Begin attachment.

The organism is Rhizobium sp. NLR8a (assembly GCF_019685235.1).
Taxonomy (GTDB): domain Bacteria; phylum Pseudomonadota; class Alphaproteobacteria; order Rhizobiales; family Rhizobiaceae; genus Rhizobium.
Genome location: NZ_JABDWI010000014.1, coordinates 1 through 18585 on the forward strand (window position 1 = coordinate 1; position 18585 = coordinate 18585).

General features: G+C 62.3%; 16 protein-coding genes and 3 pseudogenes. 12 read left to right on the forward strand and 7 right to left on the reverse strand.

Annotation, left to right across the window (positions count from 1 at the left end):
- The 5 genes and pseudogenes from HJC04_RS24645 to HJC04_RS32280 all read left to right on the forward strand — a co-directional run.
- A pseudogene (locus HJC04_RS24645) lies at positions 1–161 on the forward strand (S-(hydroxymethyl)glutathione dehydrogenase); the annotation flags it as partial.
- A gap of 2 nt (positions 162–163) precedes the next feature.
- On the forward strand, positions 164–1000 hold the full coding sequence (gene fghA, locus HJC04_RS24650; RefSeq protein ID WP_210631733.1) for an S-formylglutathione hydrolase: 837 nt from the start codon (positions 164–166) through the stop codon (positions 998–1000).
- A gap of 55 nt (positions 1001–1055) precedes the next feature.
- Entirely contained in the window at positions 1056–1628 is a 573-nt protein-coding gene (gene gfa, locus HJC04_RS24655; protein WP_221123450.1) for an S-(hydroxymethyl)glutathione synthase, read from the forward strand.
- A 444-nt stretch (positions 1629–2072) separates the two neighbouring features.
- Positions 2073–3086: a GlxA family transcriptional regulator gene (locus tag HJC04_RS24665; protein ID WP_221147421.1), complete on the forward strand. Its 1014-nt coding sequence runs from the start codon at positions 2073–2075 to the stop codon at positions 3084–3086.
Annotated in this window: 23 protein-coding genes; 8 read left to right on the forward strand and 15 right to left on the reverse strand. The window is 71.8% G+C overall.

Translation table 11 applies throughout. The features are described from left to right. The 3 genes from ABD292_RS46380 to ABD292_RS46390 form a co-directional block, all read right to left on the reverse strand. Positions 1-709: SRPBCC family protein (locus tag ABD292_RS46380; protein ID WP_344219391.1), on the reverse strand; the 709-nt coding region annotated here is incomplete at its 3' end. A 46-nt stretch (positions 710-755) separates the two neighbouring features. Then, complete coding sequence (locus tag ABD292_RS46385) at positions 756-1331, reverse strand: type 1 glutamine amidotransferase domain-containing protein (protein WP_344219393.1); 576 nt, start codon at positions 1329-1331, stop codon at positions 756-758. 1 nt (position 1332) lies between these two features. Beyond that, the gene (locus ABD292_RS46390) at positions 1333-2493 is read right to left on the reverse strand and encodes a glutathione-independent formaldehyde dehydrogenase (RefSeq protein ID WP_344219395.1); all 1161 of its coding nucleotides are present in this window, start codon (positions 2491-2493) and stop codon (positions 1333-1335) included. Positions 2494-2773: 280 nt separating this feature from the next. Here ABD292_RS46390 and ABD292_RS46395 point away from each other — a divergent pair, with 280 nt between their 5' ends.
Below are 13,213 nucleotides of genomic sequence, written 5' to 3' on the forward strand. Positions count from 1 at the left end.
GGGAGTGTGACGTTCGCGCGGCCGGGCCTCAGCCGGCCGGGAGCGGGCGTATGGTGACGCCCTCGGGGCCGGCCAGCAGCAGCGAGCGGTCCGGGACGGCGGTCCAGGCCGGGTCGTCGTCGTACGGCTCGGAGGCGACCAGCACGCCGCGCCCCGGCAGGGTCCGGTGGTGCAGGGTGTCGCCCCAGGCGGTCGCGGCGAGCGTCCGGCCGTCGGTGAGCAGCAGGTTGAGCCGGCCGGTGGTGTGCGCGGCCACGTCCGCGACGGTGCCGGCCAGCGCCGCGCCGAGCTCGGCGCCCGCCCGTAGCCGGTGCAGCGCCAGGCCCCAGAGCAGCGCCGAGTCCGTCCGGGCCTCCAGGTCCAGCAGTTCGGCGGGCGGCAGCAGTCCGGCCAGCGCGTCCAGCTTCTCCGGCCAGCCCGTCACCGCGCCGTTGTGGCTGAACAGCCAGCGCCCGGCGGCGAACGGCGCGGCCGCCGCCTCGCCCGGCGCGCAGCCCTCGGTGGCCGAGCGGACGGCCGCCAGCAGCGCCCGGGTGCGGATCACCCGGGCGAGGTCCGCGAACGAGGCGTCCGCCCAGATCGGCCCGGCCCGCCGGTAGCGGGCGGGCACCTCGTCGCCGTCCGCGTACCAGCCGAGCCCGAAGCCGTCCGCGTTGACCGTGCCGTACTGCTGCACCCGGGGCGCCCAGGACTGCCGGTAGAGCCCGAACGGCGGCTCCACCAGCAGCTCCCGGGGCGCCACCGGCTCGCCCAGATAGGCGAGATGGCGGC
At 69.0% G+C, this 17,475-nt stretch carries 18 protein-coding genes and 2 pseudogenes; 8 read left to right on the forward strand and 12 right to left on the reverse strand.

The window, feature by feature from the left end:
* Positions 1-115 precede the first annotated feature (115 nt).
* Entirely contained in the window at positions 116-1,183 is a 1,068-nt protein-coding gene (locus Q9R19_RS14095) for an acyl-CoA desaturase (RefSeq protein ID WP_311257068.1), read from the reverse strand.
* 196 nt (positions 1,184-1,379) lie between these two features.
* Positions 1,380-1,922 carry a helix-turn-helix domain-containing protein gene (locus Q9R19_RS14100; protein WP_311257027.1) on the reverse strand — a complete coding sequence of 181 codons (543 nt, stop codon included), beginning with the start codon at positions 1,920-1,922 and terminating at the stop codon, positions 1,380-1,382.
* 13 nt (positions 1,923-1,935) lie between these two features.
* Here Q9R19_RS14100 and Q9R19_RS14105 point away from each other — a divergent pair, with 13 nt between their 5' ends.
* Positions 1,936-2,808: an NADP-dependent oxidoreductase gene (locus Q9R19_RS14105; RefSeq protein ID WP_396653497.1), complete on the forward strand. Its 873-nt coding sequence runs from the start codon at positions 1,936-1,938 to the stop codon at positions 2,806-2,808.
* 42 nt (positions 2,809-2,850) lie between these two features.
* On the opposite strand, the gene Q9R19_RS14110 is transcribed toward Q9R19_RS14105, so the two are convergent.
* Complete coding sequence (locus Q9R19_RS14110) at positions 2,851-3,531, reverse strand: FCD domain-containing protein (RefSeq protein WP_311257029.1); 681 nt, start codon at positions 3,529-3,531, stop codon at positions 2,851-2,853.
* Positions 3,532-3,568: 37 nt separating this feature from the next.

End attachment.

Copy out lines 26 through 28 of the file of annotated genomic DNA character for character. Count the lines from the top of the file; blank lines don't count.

* Positions 1,936-2,808: an NADP-dependent oxidoreductase gene (locus Q9R19_RS14105; RefSeq protein ID WP_396653497.1), complete on the forward strand. Its 873-nt coding sequence runs from the start codon at positions 1,936-1,938 to the stop codon at positions 2,806-2,808.
* 42 nt (positions 2,809-2,850) lie between these two features.
* On the opposite strand, the gene Q9R19_RS14110 is transcribed toward Q9R19_RS14105, so the two are convergent.